I don't know of anyone who offers restoration, but it's at least possible a company that originally made the knives might be willing to do it.
Camillus is out of business, but Ka-Bar is still making the WWII type Ka-Bar Navy and Marine knife.
To rebuild, you need to make or buy a new set of leather washers.
Again, an original maker like Ka-Bar might sell new washers, or you can buy them from Texas knife maker's Supply.
You can make your own from 12 to 13 ounce saddle leather.
Many knives also had fiber spacers of red or black fiber material.
Knife maker supply houses will sell this in small sheets, and MAY have a source for pre-cut leather washers.
http://www.texasknife.com/ (Sell leather washers as "leather Ring Spacers").
You'll have to remove the butt cap from the knife, most of these are pinned and/or staked on. Some early WWII Ka-Bar type knives had the cap threaded on, but most were pinned and staked.
With the cap off and the old washers off, clean up the tang of any rust and inspect the guard for corrosion.
Stack new washers on, using the same type of fiber washers if needed.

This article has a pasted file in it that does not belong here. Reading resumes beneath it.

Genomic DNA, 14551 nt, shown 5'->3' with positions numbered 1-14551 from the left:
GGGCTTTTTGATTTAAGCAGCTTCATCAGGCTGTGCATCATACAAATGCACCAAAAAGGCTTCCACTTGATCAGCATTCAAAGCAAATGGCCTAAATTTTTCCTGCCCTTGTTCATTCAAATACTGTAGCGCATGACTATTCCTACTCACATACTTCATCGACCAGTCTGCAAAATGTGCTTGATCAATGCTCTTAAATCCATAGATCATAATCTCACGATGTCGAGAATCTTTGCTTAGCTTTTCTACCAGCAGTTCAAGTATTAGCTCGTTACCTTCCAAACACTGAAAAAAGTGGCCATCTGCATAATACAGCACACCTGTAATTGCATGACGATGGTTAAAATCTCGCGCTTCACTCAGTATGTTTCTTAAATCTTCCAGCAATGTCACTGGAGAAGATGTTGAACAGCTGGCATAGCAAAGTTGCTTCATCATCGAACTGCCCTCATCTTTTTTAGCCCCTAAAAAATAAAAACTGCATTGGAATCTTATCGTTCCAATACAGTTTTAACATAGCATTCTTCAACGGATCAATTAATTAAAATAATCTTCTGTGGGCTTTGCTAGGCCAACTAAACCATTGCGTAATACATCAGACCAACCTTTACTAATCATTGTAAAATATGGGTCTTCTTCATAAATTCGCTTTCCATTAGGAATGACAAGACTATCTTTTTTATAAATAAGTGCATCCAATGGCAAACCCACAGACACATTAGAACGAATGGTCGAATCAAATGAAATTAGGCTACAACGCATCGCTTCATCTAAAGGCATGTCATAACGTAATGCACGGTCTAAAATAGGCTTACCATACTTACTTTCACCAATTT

You'll have to make some sort of compression press to compress the washers TIGHT in a stack while you re-pin or stake the butt cap.
You cannot compress the washer stack enough by hand, you'll need a vise or a press to do this.
Once the cap is back on, use files and sandpaper to shape the washers into the original oval cross section.
Use a round wood file to cut the grooves in the handle to match the original. Note that each maker had a specific spacing, width, and depth of grooves.
Once the handle is fully shaped, use finer and finer sand paper to smooth the handle, then finish with a couple of coats of Johnson's Paste Wax, or even a coat or two of fast drying polyurethane.
The only difficult part of it is compressing the washer stack.